Water: catch, slow, sink, store and clean: Water is the basis of all life and without it our plans will fail.
Disaster prevention and mitigation: This comes early because of wind and fire breaks. Planting a boundary to reduce the impact of wind or the risk of fire will alter your gross microclimate.
The build environment including housing, fencing and access: Getting these wrong is expensive! I’ve recently been thinking we need a whole short course just on the design of these elements. Access roads can absorb or reflect heat and can divert water towards or away from different locations. Thermal mass, insulation, breezeways, water catchment….so many things to think about. Just the colour of the roof matters!
‘Zone 5’ creation, restoration or preservation: It’s not compulsory to use zones in design but they are an excellent way to consider how human energy will be used. Zone 5 is used here as shorthand for those places that we set aside for all of the other forms of life on the planet. This should not be our left-over bit, but an integral part of our design.As well as our ethical obligation to preserve or restore wild places, they contribute significantly to the diversity and resilience of our designs. Nature remains our best teacher.
Food production including integrated animal systems where applicable: Our goal is to be as productive as possible on as little land as possible so that we release as much as possible to zone 5. Keeping domestic animals is not compulsory but all systems will include some kind of animal life. Soils are dirt without animals. Birds will enter the site and leave deposits. Wild creatures will wander in. How will our design integrate them?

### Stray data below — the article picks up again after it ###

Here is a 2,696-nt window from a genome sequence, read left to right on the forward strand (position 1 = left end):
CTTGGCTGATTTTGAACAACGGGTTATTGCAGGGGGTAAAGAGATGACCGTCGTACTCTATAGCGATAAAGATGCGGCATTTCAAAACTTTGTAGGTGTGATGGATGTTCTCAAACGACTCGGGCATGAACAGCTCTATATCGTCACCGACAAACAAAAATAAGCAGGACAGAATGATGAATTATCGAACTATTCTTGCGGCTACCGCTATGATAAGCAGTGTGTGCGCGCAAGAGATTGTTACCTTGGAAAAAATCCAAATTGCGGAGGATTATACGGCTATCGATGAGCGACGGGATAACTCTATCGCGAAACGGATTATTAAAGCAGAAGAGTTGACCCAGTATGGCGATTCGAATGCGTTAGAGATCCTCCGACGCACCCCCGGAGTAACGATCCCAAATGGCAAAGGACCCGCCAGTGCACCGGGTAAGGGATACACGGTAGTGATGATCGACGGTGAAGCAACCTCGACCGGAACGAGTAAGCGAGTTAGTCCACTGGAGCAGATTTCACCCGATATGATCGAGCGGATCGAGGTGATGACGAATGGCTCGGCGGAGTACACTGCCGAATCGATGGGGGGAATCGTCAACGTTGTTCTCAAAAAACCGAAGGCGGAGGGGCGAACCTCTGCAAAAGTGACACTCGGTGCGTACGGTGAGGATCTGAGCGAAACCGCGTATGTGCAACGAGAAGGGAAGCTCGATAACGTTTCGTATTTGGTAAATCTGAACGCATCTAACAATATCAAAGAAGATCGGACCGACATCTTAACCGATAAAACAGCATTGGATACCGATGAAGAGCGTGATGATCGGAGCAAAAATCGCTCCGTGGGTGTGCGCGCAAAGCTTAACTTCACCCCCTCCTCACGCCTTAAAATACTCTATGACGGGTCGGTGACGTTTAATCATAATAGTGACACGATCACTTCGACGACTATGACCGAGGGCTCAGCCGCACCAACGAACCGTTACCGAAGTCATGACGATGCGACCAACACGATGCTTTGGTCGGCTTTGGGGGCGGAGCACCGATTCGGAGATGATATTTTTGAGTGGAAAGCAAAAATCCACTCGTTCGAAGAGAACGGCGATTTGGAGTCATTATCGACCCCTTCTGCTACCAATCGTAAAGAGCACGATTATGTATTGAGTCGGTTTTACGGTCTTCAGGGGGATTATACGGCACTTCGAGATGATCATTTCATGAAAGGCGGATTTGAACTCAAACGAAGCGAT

Carbon sequestration:This has not traditionally been included but given climate chaos I don’t think we can claim to address earth care or people care without it. I believe we have an ethical duty to actively maximise the carbon sequestration in all land-based designs and to considering the minimisation of our carbon footprint in all social permaculture designs.
Appropriate technology: There are now so many choices that it’s worth giving this topic some special consideration. It is also a useful process for testing our assumptions about some of the ‘green’ options. As an example, solar panels measured against the earth care option will come out ahead of coal and gas, but still fall well short of ‘sustainable’ when you consider manufacturing, transport and end-of-life disposal. We also recently discovered that a hail storm can significantly shorten the life of your solar system! They remain our current best option but I like to revisit the state of the technology every time I design because innovation keeps happening.